James Coleman is a technologist who helps people take their technology from practical, to masterful. James is CEO and founder of TechRoom, Inc. and created Tech Concierge, a service program designed to take care of all the maintenance and management of technology for busy professionals so they can focus their time on things that matter most.

This blog article was originally posted at

One email feature that can give you back an hour a day

Ever have an email that won't go away?  I'm not talking about a technical problem.  I'm talking about a sender that is uninvited, unresponsive, and their messages keep showing up in your inbox.  Those messages clutter up your inbox, and just the process of unsubscribing and deleting them takes your attention away from the things you want to do.  10 minutes a day of unwanted, unsolicited email spam is 60 hours per year, or four full waking days of your life, wasted on stuff you don't want.

I have the answer to this problem.  I've largely given up on unsubscribe, which depends on a lot of factors, most of which don't apply when you've been added to a list without your permission.  I use Google Apps for Business filters.   

As a quick intro, I don't use the Gmail interface. I don't care for it, and I prefer using my Mac.  Apple's looks like my iPhone and iPad interface, and I'm comfortable with it.  Google Apps is basically my email service, the back end that powers my email.  Apple's Mac and iOS products are basically my interface tools that I use to send and receive email.  I disable Apple's "Junk Mail" filter by default.  It's never been good, and actually creates a ton of false positives, which results in loosing important messages.  I use Google Apps anti-spam, which does a great job catching 99.9% of the junk, like pharmaceutical and adult ads, etc.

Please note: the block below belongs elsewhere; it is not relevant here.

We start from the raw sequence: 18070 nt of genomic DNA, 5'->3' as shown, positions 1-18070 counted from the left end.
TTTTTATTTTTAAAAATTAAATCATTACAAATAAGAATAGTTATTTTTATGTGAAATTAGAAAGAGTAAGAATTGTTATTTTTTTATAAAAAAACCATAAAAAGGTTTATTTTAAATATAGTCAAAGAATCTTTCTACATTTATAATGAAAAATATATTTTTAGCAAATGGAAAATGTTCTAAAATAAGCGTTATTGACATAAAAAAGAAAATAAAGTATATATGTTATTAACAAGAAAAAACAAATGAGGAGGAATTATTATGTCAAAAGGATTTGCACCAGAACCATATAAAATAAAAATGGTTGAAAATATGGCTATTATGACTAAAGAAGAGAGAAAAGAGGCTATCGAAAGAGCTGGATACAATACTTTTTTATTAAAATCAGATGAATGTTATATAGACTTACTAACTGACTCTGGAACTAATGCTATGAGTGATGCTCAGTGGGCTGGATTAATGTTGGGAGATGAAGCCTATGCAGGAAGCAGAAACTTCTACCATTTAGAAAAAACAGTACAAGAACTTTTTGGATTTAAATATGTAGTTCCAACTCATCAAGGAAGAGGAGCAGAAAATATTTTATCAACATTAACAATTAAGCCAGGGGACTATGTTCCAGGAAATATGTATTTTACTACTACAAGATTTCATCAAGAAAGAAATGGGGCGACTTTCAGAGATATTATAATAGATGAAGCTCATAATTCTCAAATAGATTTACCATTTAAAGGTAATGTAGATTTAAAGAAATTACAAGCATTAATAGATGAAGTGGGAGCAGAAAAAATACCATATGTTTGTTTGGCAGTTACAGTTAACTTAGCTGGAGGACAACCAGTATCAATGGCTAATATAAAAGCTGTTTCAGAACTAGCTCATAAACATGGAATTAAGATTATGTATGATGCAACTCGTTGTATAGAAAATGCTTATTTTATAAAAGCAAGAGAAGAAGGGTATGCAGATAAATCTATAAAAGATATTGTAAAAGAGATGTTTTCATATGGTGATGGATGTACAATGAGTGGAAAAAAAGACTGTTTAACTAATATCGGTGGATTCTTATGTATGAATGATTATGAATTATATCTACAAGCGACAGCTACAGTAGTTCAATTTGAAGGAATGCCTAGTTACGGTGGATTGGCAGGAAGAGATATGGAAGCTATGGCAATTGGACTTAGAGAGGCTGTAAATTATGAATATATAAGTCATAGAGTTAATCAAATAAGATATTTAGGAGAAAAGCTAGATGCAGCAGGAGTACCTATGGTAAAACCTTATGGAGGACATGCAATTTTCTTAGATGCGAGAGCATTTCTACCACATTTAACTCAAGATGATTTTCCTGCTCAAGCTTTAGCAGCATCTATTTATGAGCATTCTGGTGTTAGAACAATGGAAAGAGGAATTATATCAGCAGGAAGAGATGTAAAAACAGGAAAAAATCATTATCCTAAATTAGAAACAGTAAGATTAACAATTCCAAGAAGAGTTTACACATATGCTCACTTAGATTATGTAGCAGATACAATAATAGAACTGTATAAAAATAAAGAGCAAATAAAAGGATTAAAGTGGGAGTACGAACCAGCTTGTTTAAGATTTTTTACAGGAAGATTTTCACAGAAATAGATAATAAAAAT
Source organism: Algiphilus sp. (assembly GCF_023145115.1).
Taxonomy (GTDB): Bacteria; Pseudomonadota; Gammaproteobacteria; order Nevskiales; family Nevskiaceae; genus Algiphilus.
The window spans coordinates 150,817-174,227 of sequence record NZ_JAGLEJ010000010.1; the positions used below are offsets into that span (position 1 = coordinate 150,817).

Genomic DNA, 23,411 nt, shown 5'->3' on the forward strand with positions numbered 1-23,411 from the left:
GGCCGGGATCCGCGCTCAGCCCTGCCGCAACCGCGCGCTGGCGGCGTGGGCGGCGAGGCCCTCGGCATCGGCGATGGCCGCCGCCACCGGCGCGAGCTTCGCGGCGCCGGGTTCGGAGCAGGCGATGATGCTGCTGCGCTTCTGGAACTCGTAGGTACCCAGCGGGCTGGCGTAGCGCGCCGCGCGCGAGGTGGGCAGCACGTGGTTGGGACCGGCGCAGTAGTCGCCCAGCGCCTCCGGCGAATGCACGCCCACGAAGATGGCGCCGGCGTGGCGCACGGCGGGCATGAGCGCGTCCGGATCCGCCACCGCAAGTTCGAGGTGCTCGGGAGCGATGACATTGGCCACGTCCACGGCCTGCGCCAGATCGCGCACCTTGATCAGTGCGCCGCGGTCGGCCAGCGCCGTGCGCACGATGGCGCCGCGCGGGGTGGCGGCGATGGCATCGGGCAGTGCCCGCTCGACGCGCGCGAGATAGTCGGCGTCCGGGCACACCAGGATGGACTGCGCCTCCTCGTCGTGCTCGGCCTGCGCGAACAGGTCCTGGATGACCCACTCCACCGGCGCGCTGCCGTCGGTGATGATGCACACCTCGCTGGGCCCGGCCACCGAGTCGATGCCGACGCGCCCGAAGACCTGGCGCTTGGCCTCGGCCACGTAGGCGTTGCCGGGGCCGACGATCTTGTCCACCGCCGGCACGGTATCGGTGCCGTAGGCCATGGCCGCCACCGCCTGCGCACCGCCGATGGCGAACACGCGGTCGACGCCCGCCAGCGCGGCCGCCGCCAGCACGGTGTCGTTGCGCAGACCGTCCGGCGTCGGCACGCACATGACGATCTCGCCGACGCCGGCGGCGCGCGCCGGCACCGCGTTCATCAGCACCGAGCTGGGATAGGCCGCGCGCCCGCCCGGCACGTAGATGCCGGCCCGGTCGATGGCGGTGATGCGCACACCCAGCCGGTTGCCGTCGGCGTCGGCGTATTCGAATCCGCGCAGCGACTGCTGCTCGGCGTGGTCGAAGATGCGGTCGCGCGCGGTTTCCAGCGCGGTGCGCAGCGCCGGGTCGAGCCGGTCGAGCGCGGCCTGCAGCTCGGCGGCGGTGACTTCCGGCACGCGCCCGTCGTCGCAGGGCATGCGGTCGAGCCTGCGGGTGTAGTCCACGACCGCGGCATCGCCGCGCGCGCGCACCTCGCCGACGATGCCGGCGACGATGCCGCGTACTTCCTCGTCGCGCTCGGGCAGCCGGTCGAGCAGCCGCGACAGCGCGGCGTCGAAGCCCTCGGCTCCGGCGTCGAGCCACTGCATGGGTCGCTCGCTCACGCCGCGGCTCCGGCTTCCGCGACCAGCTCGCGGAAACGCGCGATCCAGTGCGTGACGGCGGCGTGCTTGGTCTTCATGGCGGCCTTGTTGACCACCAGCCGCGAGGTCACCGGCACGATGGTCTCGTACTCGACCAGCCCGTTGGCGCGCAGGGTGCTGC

Now here's the awesome trick to waking up to an inbox with only mail you care about.  Log in to your Gmail interface, and select an message from a sender you don't want, or that you want to file away and skip your inbox.

Once you select the message, you can pull down the menu and select "Filter Messages Like These".  Then you're presented with the options you see in the picture above.  I typically do one of two things:  1) for messages from senders I never want to see again, I'll pick "skip the inbox" and "delete it", 2) for messages I don't need to see during the work day, but want to go back and reference when I need to, I'll select "skip the inbox", and "apply the label" and select a label (think folder) to have the messages go to.  

This is better than using rules in or Outlook in a lot of ways.  First, it's server-side.  It doesn't require your computer be on and processing email to work.  That means my iPhone, iPad and Mac (and anything else I use) all get the benefit of having the email filtered before I check it.   It also allows me to organize proactively the various emails I do want to check on my schedule, but consider lower priority.  For example, all my email from the University of California, Irvine Paul Merage Business school, including Alumni message, LinkedIn emails, etc. go into a folder called "Social Networking Low Priority" where I can go to browse on a Sunday morning over a cup of coffee before everyone at home wakes up.  

When I first discovered filters, I went from an average 100 messages in my inbox at 6:00AM to less than 5.   Just today I filtered a few more, including one person who kept apologizing for not taking me off her list.  

What would you do with 60 hours per year of time back to your life?  I'm planning on spending more time in the backyard with my little boy.

Note: I originally published this article on the TechRoom blog (link to original here).  On this post I changed the title, but all content is still relevant, four years later.